By: George Noga – December 7, 2014
Eons ago, I spent considerable time in politics at the local, state and national levels. I learned a great deal and have been an acute observer ever since. I always had believed Truman’s observation that voters could always spot a phoney. That was before Barack Obama. America can survive a Barack Obama who, after all, is merely a pathological narcissist; our beloved republic is less likely to survive an electorate that enabled him – not once, but twice. In the end, Truman was vindicated; most Americans now understand Obama is a phoney; it just took them far too long and only after great damage to the republic. Following are some of the other enduring lessons I learned from my time in politics.
Enduring Principles of American Politics
So, what is the true state of American politics today? Nearly everything promulgated by the media is both pap and spurious to boot. Four principles I learned many decades ago and which remain valid today are:
- There are no permanent majorities: There never has been, is not now, and never will be a permanent majority in American politics. You can put that in the bank! The media like to claim and progressives like to dream that, given present demographics of race, gender and class, Democrats have built a permanent electoral majority. These are the same charlatans who in 1992 said the GOP had a permanent majority. Anyone believing in permanent majorities is ignorant of history and also of Madison’s genius in writing the Constitution. In Madison’s words:“Extend the sphere, and you take in a greater variety of parties and interests; you make it less probable that a majority of the whole will have common motive . . . or if such motive exists, it will be more difficult to act in unison.” Issues, positions, alliances and demographics continually shift and minority parties skillfully adapt. In a nation as vast and diverse as 2014 America, any electoral coalition is inherently short term and unstable.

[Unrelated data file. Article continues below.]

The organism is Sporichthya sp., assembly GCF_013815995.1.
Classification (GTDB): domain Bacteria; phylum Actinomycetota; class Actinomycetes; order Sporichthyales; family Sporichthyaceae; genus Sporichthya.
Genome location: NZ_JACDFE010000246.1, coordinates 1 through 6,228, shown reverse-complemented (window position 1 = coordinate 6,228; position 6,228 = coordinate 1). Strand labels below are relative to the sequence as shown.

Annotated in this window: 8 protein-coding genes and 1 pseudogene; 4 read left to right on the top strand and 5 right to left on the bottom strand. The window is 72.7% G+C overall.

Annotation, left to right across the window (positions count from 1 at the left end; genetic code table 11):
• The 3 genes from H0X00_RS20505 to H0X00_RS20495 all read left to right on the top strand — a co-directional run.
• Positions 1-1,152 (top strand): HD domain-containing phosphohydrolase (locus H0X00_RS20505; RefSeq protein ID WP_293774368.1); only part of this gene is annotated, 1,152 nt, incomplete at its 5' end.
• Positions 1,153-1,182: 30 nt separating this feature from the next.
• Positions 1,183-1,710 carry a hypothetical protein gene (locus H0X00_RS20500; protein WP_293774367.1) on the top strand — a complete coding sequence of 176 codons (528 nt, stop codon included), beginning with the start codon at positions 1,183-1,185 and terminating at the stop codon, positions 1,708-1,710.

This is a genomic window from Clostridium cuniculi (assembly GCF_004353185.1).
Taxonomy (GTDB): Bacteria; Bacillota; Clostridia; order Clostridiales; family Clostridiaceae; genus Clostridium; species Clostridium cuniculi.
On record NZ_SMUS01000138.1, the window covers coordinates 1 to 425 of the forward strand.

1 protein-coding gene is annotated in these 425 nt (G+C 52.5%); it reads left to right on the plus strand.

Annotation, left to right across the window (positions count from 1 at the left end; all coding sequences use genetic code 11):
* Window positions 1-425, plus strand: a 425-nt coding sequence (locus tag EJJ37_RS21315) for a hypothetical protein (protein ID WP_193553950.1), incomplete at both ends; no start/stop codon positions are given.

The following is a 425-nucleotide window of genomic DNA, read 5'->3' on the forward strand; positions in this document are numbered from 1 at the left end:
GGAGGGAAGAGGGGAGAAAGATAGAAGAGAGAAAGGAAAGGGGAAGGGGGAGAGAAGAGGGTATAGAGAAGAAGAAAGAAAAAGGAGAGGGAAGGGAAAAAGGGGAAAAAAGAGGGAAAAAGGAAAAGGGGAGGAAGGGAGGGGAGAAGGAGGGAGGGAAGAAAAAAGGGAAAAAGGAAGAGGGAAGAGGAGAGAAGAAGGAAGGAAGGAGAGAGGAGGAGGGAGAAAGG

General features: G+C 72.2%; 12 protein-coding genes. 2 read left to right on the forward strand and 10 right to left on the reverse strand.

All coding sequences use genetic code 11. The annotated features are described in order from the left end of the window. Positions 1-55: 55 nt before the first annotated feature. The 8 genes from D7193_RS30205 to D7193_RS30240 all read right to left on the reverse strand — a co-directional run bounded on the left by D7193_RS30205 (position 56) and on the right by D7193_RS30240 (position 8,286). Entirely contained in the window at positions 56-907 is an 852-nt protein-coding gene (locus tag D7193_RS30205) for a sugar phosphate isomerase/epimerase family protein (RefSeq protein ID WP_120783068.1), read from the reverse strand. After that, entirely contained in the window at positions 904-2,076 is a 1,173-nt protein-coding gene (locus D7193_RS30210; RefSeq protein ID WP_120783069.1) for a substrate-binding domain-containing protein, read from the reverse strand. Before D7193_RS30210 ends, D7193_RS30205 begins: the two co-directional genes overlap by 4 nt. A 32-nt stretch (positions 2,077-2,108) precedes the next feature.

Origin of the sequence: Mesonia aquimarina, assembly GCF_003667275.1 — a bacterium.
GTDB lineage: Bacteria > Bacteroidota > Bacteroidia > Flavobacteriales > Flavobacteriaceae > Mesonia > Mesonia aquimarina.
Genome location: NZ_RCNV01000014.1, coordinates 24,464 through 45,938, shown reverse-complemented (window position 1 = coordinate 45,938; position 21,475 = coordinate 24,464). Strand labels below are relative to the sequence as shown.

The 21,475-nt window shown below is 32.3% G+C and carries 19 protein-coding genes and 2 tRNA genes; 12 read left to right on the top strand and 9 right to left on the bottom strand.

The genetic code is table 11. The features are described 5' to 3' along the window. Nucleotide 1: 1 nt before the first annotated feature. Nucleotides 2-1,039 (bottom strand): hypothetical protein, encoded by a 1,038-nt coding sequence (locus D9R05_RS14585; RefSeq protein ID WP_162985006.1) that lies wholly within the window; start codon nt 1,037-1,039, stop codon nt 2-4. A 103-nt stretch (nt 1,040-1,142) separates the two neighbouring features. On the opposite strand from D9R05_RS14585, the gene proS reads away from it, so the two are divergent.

- The longer a party is in power, the more likely it is to lose: This principle is straightforward and has held up throughout the 238 years of our republic. It remains true despite any and all issues and demographics. The longer a party is in power, the odds continue to get ever higher and higher that it will lose. Power corrupts.
- Economics trumps everything: Recall Bill Clinton’s mantra: “It’s the economy, stupid“. Far more so than any other issue, economics is paramount. Demagoguing the rich is absolutely of no benefit if the average voter perceives the economy as tepid. The US has experienced stagnant living standards for the vast majority of Americans and there is a downward trend in take home pay. Business is not investing and worker productivity suffers as a result. Wages increase when each worker uses more capital, as his marginal productivity rises. Democrats are okay with low growth as they continue to strangle business, oppose Keystone, thwart energy development, keep corporate taxes high and support unions. When Democrats try to soak the rich, they drown the middle class.
“When Democrats soak the rich, they drown the middle class.”
- The roll of money is significant but overstated: Money is important and can be effective; however, its marginal utility decreases as spending increases; there is a point at which the marginal utility of money turns negative.
Political Campaigns Versus Governing